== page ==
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Tampa Red

Date of birth : 1904-01-08
Date of death : 1981-03-19
Birthplace : Smithville, Georgia, U.S.
Nationality : American
Category : Famous Figures
Last modified : 2012-02-17

Tampa Red, born Hudson Woodbridge but known from childhood as Hudson Whittaker, was an American Chicago blues musician.

Though not widely known or listened to in the 1990s, Tampa Red is one of the seminal figures in blues history. His career spanned the 26 years from 1928 to 1954, the Golden Age of the blues. He cut nearly 230 sides and released more 78s than any other blues artist. He formed a vital link between the country blues of the 1920s and the electric Chicago blues of the postwar era. His songs were popular with the record public and other artists who covered them frequently. His impeccable slide guitar technique influenced blues players like Muddy Waters, Elmore James, and Robert Nighthawk, and rock-era musicians like Ry Cooder. What's more, his help and kindness enabled countless musicians to get a foothold in the Chicago clubs and recording studios of the 1930s and 1940s.

Tampa Red was born Hudson Woodbridge in Southville, Georgia. The date of his birth is uncertain. Tampa himself gave dates varying from 1900 to 1908. The birth date given on his death certificate is January 8, 1904. Just as little is known about his parents, John and Elizabeth Woodbridge. They passed away while Tampa was a child, and he and his brother Eddie were given over to the care of their grandmother, Annie Whittaker. Tampa took her last name as his own and was raised by her in Tampa, Florida.

Tampa's first musical inspiration was his brother, Eddie, who played guitar around the Tampa area. For a while, according to William Barlow's Looking Up At Down: The Emergence of Blues Culture, Tampa followed a musician named Piccolo Pete through the streets of the city. Pete eventually showed Tampa some rudimentary blues licks. Apparently, Tampa also picked up some knowledge from early recordings of women blues singers like Ma Rainey, Bessie Smith, and Ida Cox. "That [1920] record of "Crazy Blues" by Mamie Smith, it was one of the first blues records ever made," Tampa told Martin Williams in an interview quoted in the liner notes to Tampa Red: The Bluebird Recordings 1934-1936. "I said to myself, 'I don't know any music, but I can play that.'"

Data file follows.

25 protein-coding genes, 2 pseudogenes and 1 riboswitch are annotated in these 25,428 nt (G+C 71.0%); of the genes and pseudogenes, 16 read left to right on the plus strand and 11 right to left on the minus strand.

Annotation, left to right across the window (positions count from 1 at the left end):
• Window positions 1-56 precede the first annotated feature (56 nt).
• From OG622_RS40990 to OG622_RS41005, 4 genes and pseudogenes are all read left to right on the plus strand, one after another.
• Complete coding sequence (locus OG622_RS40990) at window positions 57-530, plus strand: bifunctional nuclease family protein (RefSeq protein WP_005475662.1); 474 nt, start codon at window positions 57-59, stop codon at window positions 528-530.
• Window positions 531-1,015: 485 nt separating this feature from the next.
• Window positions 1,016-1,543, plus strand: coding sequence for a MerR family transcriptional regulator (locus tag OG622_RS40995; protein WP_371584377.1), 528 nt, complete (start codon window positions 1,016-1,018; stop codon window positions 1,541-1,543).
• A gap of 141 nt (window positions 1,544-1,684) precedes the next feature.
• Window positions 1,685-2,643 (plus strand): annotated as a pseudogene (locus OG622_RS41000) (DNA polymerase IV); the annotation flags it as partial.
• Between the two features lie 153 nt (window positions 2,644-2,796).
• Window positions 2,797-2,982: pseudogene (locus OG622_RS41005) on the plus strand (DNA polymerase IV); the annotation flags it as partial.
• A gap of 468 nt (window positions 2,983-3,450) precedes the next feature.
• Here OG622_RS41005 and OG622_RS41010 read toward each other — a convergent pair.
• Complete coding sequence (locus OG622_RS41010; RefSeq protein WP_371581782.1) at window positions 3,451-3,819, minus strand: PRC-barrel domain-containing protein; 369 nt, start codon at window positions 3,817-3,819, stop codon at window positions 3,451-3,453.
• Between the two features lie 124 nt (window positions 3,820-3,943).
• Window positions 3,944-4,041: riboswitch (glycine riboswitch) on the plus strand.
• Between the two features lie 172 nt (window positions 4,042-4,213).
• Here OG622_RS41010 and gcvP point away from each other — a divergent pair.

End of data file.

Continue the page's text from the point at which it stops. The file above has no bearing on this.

By 1925, Tampa had moved to Chicago and taken to playing the blues in the street. He had also adopted the name Tampa Red, after his Florida home and either his red hair or his light complexion, depending on who one believes. In Chicago, Tampa met Thomas Dorsey. It was an encounter that changed Tampa's life. Dorsey was an accomplished pianist, composer, and arranger who had performed and recorded with the leading female blues singers of the era, in particular the great Ma Rainey. Dorsey introduced Tampa to J. Mayo Williams, the front man for Paramount Records in Chicago. Williams arranged a session at Paramount for Tampa.

His first 78, "Through Train Blues," didn't shake up the world. He had to share the record with Paramount's big star, Blind Lemon Jefferson. But his second record, released in 1928, caused a sensation. The song was called "It's Tight Like That." The song's sexual suggestiveness and infectious rhythm caught the public's fancy in a big way--it sold nearly one million copies. Tampa would later recall people lined up outside record stores waiting to buy it. The song was composed and performed by Tampa and Dorsey, who played blues under the name Georgia Tom. The success of "It's Tight Like That" surprised both men--and delighted them as well--they shared some $4,000 in royalties! "It was just a little old song but they really went for it," Tampa told Jim O'Neal, in an interview quoted in The Bluebird Recordings 1934-1936. "'Tight Like That' wasn't no original tune," Dorsey is quoted by William Barlow, "It was just something that popped up at the right time to make some money." The song came about when Mayo Williams heard them playing with a tune, borrowed from a Papa Charley Jordan song, built around the then-popular catch phrase, "Tight Like That." Williams loved it and insisted they record it right away.